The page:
I like to incorporate letters and drawings into my scrapbook layouts but sometimes my little ones are not too enthusiastic about letting me use the original copies. Scanning the item in question is an easy solution to that problem. I’d like to pass along a few tips I’ve picked up that will help you when you are scanning items to use on your scrapbook layouts.
In this layout I scanned my son’s signature from when he was three! I was so impressed I wanted to keep it, he had other plans so we compromised with me scanning it :)
There are so many different scanners available today so I’m just going to cover the general steps that would be used with most scanners and software. You’ll need to check your scanner/software documentation for specific information on scanning. I use Photoshop/Photoshop Elements and I have an Epson scanner. Make sure the scan bed is clean and place the image/letter/whatever on the glass. Scan the item using a high resolution. In my scanning software I have to reset the scan from the “Screen/Web” setting which scans at 96dpi, to “Printer” or other setting which allows me to set the dpi to 300.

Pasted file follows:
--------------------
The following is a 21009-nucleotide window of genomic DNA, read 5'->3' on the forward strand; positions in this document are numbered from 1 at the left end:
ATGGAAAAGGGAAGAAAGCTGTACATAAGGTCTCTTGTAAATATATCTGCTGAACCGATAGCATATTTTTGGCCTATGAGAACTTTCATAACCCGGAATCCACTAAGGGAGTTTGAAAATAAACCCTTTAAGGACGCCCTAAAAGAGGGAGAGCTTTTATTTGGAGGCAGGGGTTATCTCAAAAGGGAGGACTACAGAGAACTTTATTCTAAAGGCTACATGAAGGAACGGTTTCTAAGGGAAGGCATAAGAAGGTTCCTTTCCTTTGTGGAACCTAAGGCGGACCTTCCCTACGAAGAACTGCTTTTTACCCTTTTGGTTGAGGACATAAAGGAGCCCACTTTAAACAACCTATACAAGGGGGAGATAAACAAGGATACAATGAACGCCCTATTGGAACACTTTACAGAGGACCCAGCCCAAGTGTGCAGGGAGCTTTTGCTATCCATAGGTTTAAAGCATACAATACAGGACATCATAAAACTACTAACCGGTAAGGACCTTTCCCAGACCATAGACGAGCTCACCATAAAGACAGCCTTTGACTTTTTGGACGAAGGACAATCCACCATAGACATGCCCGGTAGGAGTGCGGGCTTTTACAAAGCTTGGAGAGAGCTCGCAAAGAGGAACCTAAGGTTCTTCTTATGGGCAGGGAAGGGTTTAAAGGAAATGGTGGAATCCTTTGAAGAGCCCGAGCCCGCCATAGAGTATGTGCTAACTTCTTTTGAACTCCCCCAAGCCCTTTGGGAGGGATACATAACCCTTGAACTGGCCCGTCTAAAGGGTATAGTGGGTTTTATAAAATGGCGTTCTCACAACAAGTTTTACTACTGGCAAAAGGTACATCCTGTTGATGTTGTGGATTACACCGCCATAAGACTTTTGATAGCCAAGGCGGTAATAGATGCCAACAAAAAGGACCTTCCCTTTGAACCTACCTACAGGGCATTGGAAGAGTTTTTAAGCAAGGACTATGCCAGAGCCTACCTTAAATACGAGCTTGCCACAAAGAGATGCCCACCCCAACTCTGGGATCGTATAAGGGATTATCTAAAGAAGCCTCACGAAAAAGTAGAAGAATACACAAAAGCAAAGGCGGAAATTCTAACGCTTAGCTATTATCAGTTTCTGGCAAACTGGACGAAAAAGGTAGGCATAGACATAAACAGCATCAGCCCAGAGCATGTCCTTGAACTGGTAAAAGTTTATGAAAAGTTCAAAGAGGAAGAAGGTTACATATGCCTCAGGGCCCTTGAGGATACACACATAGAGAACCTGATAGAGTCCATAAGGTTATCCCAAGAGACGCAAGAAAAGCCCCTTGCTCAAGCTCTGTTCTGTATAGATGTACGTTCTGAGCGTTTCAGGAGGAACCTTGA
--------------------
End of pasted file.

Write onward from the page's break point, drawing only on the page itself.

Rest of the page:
In Photoshop/Photoshop Elements, I use the magic wand tool to select the parts of the scanned image that I want to use. I do this because generally I don’t want to keep the background from the image. In the options bar, select a Tolerance value (0 to 255). This determines how closely to match colours – higher tolerance means a larger selection – I usually have mine around 32. Check Anti-aliased to define a smooth edge to the selection. Check Contiguous to select only areas which are joined together. If you need to select multiple areas, make sure that you have “Add to Selection” box checked in the Options bar (see above). Once you have selected your image you can copy it into a new Photoshop document (layout) so that you can print it.
I added some digital paper before I printed it out and used it on my layout.